01-19-2021  7:23 am   •   PDX and SEA Weather
MLK Breakfast 2021 Watch Now
  • 1
  • 2
  • 3
  • 4

NORTHWEST NEWS

Online Events Honouring Dr Martin Luther King are Underway

 From a jazz concert and a reading challenge to an online film festival we are all invited to celebrate Dr Martin Luther King and complete his work

Interview: Portland Physician on Coronavirus Vaccine, Reaching Out to Wary Communities

Black Americans report highest levels of distrust as country distributes millions of Pfizer and Moderna Vaccines

Blumenauer Calls for Resignations of Kevin McCarthy and Steve Scalise

Congressman Blumenauer said: "We need to ensure our Republican colleagues acknowledge and accept the consequences for their own involvement in encouraging this insurrection..."

Officials: Republican Lawmaker Let Protesters into Oregon Capitol

House Speaker Tina Kotek said during a news conference about the Capitol operations safety plan that Rep. Mike Nearman, R-Independence, had allowed protesters into the building.

NEWS BRIEFS

St Andrew's Annual Martin Luther King Jr. Celebration Features Marilyn Keller

On Sunday, Jan. 17, the St. Andrew community will celebrate the life and legacy of the Rev. Dr. Martin Luther King Jr. at the 9:30...

VA Portland Ramping Up COVID-19 Vaccinations for Portland, Vancouver-area Veterans

Portland and Vancouver-area veterans 75 years of age and older to receive a phone call to schedule their COVID-19 vaccination. ...

NFL Reaches More Than $95M in Contributions to Further Advance Social Justice

The Oregon Justice Resource Center will use funding from the NFL to support the Women’s Justice Project – the first and only...

Oregon State Police Warns Against Armed Takeover of Capitol

The agency also asked Oregonians to report anyone who may be planning an armed takeover to authorities. ...

Oregon Marijuana Sales Soared in 2020, Topping $1B

Oregonians began buying a lot more recreational cannabis in March when Gov. Kate Brown instituted a stay-at-home order ...

Police: Thief berated mom for leaving kid in car he stole

BEAVERTON, Ore. (AP) — A car thief who found a toddler in the backseat of a stolen vehicle drove back and chastised the mother for leaving the child unattended before taking off again, police in Oregon said. The woman went into a grocery store about 15 feet (5 yards) from the car Saturday,...

12 arrested after blocking Interstate 5 lanes in Seattle

SEATTLE (AP) — Twelve people were arrested and two vehicles were impounded Monday after protesters blocked Interstate 5 in Seattle, the Washington State Patrol reports.Troopers responded to the scene, in the northbound I-5 collector-distributor lanes near James Street, at about 12:30 p.m....

Music City Bowl between Iowa and Missouri canceled

The Music City Bowl between Missouri and Iowa was canceled Sunday because COVID-19 issues left the Tigers unable to play.The game scheduled for Wednesday in Nashville, Tennessee, is the second bowl called off since the postseason lineup was set on Dec. 20, joining the Gasparilla Bowl. Overall, 18...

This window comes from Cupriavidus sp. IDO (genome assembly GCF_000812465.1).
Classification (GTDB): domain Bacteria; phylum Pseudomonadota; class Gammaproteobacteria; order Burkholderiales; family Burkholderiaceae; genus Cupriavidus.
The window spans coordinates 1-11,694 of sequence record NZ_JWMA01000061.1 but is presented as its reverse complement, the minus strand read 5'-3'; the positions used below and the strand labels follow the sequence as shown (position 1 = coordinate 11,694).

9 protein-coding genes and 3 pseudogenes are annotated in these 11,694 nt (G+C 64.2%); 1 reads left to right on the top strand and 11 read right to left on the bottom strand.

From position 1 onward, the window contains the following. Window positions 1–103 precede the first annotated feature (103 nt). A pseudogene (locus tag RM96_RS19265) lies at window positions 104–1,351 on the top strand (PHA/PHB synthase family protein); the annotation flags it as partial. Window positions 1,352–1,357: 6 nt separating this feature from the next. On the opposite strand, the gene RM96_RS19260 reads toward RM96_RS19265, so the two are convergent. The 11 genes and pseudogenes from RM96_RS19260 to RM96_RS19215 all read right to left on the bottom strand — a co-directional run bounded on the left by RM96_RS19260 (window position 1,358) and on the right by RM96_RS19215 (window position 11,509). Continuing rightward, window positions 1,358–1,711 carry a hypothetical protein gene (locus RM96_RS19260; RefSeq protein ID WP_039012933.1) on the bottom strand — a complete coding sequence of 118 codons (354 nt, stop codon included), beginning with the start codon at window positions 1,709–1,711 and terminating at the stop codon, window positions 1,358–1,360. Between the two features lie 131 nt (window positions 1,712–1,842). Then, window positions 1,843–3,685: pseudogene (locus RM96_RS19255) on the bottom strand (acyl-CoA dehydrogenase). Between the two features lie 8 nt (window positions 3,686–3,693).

No. 17 Iowa, Missouri renew rare rivalry in Music City Bowl

Missouri (5-5, SEC) vs. No. 17 Iowa (6-2, Big Ten), Dec. 30, 4 p.m. ESTLOCATION: Nashville, TennesseeTOP PLAYERSMissouri: RB Larry Rountree III has rushed for 972 yards and 14 touchdowns on 209 carries and ranks fourth in the SEC. He’s the 23rd SEC player to surpass 3,500 career yards...

OPINION

This is America: White Privilege, Black Lives Matter, and Violence at the Capitol

The violence we witnessed in the United States Capitol on January 6 is nothing new. ...

SPLC Action Fund President: Attempted Coup Displays Organized, Extremist Violence Plaguing the United States

Insidious racism took the form of an American president openly encouraging with “love” violent extremists ...

Commentary: Exit in Disgrace

Will Trump leave in the middle of the night, embarrassed by his four years of crude, rude, lying, and beyond belief incompetence? Or will he be escorted out by a secret service detachment? ...

Georgia Senate Races Will Decide the Fate of Biden’s Presidency 

Voter turnout is reportedly lagging in the more rural and conservative areas of Georgia and is higher in more traditionally Democratic areas of the state ...

AFRICAN AMERICANS IN THE NEWS

AP-NORC poll: Virus, economy swamp other priorities for US

WASHINGTON (AP) — Containing the coronavirus outbreak and repairing the economic damage it has inflicted are the top priorities for Americans as Joe Biden prepares to become the 46th president of the United States, according to a new poll from The Associated Press-NORC Center for Public...

South Africa's trailblazing Black food writer dies of virus

JOHANNESBURG (AP) — South Africa's trailblazing Black food writer Dorah Sitole's latest cookbook was widely hailed in December as a moving chronicle of her journey from humble township cook to famous, well-traveled author.The country's new Black celebrity chefs lined up to praise her as a...

Inaugural event to celebrate resiliency of Black Americans

DETROIT (AP) — The resiliency, culture and heroism of Black Americans and the African diaspora will be the central theme of a virtual event that will celebrate the nation’s diversity on the eve of President-elect Joe Biden’s inauguration.Vice President-elect Kamala Harris is...

ENTERTAINMENT

Phil Spector's death resurrects mixed reaction from skeptics

LOS ANGELES (AP) — Phil Spector was viewed as a man with two distinct personas: The late music producer was regarded as a rock ‘n’ roll genius who elevated the genre with his “Wall of Sound” style in the 1960s and created hits for several big names from the...